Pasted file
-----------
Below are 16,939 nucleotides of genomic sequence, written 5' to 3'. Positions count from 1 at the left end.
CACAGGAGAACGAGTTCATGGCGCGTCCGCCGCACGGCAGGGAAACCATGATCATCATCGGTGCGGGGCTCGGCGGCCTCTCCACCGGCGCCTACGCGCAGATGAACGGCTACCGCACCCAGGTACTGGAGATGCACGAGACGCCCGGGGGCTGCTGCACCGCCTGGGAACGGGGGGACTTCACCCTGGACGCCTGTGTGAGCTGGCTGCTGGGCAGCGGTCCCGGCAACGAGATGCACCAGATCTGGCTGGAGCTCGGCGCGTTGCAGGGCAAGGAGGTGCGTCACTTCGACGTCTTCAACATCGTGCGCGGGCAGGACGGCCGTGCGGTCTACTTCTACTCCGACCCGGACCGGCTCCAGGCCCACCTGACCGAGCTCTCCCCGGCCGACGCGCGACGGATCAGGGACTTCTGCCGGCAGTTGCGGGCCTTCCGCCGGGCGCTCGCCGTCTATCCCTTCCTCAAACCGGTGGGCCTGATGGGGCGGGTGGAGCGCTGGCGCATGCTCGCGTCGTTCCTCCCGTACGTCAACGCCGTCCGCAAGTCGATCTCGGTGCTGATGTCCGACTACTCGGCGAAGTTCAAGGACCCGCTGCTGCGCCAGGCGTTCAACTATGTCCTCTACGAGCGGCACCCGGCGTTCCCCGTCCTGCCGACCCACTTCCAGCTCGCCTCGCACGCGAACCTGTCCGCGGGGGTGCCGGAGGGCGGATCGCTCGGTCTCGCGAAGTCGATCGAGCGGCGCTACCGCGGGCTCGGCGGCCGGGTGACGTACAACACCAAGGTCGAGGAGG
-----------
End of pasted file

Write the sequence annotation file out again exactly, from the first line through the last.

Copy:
Below are 16,939 nucleotides of genomic sequence, written 5' to 3'. Positions count from 1 at the left end.
CACAGGAGAACGAGTTCATGGCGCGTCCGCCGCACGGCAGGGAAACCATGATCATCATCGGTGCGGGGCTCGGCGGCCTCTCCACCGGCGCCTACGCGCAGATGAACGGCTACCGCACCCAGGTACTGGAGATGCACGAGACGCCCGGGGGCTGCTGCACCGCCTGGGAACGGGGGGACTTCACCCTGGACGCCTGTGTGAGCTGGCTGCTGGGCAGCGGTCCCGGCAACGAGATGCACCAGATCTGGCTGGAGCTCGGCGCGTTGCAGGGCAAGGAGGTGCGTCACTTCGACGTCTTCAACATCGTGCGCGGGCAGGACGGCCGTGCGGTCTACTTCTACTCCGACCCGGACCGGCTCCAGGCCCACCTGACCGAGCTCTCCCCGGCCGACGCGCGACGGATCAGGGACTTCTGCCGGCAGTTGCGGGCCTTCCGCCGGGCGCTCGCCGTCTATCCCTTCCTCAAACCGGTGGGCCTGATGGGGCGGGTGGAGCGCTGGCGCATGCTCGCGTCGTTCCTCCCGTACGTCAACGCCGTCCGCAAGTCGATCTCGGTGCTGATGTCCGACTACTCGGCGAAGTTCAAGGACCCGCTGCTGCGCCAGGCGTTCAACTATGTCCTCTACGAGCGGCACCCGGCGTTCCCCGTCCTGCCGACCCACTTCCAGCTCGCCTCGCACGCGAACCTGTCCGCGGGGGTGCCGGAGGGCGGATCGCTCGGTCTCGCGAAGTCGATCGAGCGGCGCTACCGCGGGCTCGGCGGCCGGGTGACGTACAACACCAAGGTCGAGGAGG